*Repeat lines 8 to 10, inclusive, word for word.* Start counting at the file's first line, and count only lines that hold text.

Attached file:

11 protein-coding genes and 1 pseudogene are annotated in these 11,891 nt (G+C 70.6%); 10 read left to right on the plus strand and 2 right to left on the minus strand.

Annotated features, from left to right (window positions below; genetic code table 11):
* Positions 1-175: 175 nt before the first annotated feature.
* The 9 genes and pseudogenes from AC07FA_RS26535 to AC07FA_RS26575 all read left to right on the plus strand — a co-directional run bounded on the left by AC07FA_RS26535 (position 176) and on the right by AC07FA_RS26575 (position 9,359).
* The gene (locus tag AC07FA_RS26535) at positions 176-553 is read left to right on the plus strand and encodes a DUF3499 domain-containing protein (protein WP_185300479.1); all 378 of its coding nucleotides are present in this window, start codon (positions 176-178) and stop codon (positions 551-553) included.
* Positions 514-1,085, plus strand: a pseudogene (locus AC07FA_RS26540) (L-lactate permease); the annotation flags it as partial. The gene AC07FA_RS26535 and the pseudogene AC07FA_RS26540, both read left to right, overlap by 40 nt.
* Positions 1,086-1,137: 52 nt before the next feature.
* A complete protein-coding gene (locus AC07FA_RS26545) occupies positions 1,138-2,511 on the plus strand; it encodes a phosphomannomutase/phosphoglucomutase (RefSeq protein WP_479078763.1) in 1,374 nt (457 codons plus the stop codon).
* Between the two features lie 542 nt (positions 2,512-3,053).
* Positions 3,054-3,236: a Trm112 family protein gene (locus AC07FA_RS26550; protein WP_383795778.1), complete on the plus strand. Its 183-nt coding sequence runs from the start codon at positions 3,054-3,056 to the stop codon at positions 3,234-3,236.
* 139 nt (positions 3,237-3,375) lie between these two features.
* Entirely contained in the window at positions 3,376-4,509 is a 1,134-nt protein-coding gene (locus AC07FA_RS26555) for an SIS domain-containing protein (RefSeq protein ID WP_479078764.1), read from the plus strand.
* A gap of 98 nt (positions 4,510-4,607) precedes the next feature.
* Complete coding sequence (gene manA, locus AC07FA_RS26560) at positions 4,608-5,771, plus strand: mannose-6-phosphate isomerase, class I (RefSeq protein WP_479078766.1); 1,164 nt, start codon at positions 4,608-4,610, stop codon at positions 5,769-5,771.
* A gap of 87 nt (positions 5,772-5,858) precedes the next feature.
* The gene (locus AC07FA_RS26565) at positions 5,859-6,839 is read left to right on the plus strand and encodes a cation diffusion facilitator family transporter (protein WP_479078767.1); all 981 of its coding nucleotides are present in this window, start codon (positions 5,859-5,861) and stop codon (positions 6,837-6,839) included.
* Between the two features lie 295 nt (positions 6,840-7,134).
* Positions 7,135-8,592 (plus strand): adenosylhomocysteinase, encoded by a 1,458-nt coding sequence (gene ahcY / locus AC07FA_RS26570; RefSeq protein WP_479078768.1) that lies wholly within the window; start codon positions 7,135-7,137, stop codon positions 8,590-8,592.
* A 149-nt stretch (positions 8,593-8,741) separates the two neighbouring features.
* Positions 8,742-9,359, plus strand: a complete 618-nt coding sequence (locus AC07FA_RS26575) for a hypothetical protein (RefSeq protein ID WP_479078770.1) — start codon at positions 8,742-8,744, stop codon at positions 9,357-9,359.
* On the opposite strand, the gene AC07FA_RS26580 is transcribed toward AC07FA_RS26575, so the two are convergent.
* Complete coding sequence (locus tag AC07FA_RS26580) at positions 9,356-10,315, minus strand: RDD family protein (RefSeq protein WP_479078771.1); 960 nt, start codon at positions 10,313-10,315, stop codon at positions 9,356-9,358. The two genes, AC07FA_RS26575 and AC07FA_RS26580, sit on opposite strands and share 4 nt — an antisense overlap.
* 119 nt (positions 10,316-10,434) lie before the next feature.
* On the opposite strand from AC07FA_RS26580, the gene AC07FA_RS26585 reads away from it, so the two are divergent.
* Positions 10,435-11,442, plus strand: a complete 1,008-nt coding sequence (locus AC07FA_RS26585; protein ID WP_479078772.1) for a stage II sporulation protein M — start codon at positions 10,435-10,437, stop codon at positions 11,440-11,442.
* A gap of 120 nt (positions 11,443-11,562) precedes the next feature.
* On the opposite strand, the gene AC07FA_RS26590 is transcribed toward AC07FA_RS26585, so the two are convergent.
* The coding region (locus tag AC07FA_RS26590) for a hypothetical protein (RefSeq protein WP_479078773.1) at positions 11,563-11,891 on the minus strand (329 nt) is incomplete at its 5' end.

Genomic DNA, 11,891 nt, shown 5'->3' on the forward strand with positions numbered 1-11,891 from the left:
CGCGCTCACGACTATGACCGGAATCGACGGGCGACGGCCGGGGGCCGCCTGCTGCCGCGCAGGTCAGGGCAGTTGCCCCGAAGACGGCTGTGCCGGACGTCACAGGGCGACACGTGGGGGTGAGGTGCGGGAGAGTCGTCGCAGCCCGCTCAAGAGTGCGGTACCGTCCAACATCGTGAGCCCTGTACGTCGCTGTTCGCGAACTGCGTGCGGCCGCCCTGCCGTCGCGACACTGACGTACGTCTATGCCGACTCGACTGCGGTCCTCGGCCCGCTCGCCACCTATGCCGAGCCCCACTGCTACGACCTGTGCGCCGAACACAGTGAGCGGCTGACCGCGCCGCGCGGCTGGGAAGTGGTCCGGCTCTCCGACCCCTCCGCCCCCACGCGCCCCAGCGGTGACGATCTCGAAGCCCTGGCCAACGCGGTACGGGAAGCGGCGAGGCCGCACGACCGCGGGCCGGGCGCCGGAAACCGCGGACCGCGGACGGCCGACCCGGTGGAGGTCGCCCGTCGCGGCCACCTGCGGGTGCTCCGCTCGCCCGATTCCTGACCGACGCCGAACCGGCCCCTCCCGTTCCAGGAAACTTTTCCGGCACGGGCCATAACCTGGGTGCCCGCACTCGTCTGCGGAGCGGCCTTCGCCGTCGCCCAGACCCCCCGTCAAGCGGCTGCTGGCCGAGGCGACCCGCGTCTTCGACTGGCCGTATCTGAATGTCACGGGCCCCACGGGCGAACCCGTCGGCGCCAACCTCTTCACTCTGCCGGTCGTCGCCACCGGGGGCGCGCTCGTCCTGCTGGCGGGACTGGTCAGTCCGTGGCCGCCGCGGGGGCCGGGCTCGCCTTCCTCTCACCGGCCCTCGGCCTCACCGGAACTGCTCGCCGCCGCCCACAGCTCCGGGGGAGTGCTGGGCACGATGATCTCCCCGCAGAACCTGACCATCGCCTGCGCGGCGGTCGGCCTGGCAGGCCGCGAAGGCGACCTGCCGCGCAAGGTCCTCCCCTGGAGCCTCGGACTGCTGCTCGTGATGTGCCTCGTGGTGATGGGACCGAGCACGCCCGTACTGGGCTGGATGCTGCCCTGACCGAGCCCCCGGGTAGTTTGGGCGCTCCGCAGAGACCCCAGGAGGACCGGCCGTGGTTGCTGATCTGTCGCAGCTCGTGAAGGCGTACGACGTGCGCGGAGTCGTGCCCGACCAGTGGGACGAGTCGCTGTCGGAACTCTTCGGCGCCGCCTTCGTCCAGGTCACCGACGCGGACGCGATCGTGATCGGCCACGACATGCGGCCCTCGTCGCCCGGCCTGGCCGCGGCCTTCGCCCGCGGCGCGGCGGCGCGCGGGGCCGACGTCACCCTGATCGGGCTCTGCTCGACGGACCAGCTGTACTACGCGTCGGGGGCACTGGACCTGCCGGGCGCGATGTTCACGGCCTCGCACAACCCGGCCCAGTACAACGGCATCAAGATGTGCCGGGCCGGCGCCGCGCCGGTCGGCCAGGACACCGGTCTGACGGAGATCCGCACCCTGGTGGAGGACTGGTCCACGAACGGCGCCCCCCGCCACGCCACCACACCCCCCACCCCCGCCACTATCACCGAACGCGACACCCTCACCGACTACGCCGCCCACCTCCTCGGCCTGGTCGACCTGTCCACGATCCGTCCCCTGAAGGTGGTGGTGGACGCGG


* A complete protein-coding gene (locus AC07FA_RS26545) occupies positions 1,138-2,511 on the plus strand; it encodes a phosphomannomutase/phosphoglucomutase (RefSeq protein WP_479078763.1) in 1,374 nt (457 codons plus the stop codon).
* Between the two features lie 542 nt (positions 2,512-3,053).
* Positions 3,054-3,236: a Trm112 family protein gene (locus AC07FA_RS26550; protein WP_383795778.1), complete on the plus strand. Its 183-nt coding sequence runs from the start codon at positions 3,054-3,056 to the stop codon at positions 3,234-3,236.